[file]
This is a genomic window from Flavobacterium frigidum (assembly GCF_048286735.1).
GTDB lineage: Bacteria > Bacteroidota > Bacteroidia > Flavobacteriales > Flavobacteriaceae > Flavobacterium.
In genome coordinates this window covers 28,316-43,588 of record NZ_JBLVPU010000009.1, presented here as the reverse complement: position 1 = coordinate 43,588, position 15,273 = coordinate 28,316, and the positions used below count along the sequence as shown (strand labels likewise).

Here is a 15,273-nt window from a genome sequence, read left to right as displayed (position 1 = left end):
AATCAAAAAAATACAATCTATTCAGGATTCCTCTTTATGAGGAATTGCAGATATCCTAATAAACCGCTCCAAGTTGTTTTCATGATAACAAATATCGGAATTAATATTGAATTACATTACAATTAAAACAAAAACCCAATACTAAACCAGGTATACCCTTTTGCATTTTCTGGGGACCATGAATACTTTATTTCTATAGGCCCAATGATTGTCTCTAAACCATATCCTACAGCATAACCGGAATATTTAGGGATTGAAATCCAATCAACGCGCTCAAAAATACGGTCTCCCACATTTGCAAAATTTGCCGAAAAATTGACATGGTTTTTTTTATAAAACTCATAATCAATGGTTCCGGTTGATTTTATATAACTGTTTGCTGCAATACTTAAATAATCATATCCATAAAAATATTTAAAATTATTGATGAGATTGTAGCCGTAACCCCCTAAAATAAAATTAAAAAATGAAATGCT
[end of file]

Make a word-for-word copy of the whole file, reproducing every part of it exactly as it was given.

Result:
This is a genomic window from Flavobacterium frigidum (assembly GCF_048286735.1).
GTDB lineage: Bacteria > Bacteroidota > Bacteroidia > Flavobacteriales > Flavobacteriaceae > Flavobacterium.
In genome coordinates this window covers 28,316-43,588 of record NZ_JBLVPU010000009.1, presented here as the reverse complement: position 1 = coordinate 43,588, position 15,273 = coordinate 28,316, and the positions used below count along the sequence as shown (strand labels likewise).

Here is a 15,273-nt window from a genome sequence, read left to right as displayed (position 1 = left end):
AATCAAAAAAATACAATCTATTCAGGATTCCTCTTTATGAGGAATTGCAGATATCCTAATAAACCGCTCCAAGTTGTTTTCATGATAACAAATATCGGAATTAATATTGAATTACATTACAATTAAAACAAAAACCCAATACTAAACCAGGTATACCCTTTTGCATTTTCTGGGGACCATGAATACTTTATTTCTATAGGCCCAATGATTGTCTCTAAACCATATCCTACAGCATAACCGGAATATTTAGGGATTGAAATCCAATCAACGCGCTCAAAAATACGGTCTCCCACATTTGCAAAATTTGCCGAAAAATTGACATGGTTTTTTTTATAAAACTCATAATCAATGGTTCCGGTTGATTTTATATAACTGTTTGCTGCAATACTTAAATAATCATATCCATAAAAATATTTAAAATTATTGATGAGATTGTAGCCGTAACCCCCTAAAATAAAATTAAAAAATGAAATGCT